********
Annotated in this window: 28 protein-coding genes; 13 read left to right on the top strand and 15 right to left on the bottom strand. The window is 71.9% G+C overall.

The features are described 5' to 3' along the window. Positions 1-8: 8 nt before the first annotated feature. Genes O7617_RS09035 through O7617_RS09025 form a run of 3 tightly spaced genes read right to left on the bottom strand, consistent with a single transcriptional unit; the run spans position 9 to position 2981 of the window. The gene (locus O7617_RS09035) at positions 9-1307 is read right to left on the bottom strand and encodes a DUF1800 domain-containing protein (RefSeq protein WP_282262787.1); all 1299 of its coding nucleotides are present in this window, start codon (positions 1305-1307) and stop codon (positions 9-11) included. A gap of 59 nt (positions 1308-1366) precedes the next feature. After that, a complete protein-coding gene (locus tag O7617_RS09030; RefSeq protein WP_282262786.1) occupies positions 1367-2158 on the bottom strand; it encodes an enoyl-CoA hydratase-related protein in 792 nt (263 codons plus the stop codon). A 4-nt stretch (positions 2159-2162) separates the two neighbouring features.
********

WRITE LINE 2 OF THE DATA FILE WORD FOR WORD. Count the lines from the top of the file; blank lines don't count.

The features are described 5' to 3' along the window. Positions 1-8: 8 nt before the first annotated feature. Genes O7617_RS09035 through O7617_RS09025 form a run of 3 tightly spaced genes read right to left on the bottom strand, consistent with a single transcriptional unit; the run spans position 9 to position 2981 of the window. The gene (locus O7617_RS09035) at positions 9-1307 is read right to left on the bottom strand and encodes a DUF1800 domain-containing protein (RefSeq protein WP_282262787.1); all 1299 of its coding nucleotides are present in this window, start codon (positions 1305-1307) and stop codon (positions 9-11) included. A gap of 59 nt (positions 1308-1366) precedes the next feature. After that, a complete protein-coding gene (locus tag O7617_RS09030; RefSeq protein WP_282262786.1) occupies positions 1367-2158 on the bottom strand; it encodes an enoyl-CoA hydratase-related protein in 792 nt (263 codons plus the stop codon). A 4-nt stretch (positions 2159-2162) separates the two neighbouring features.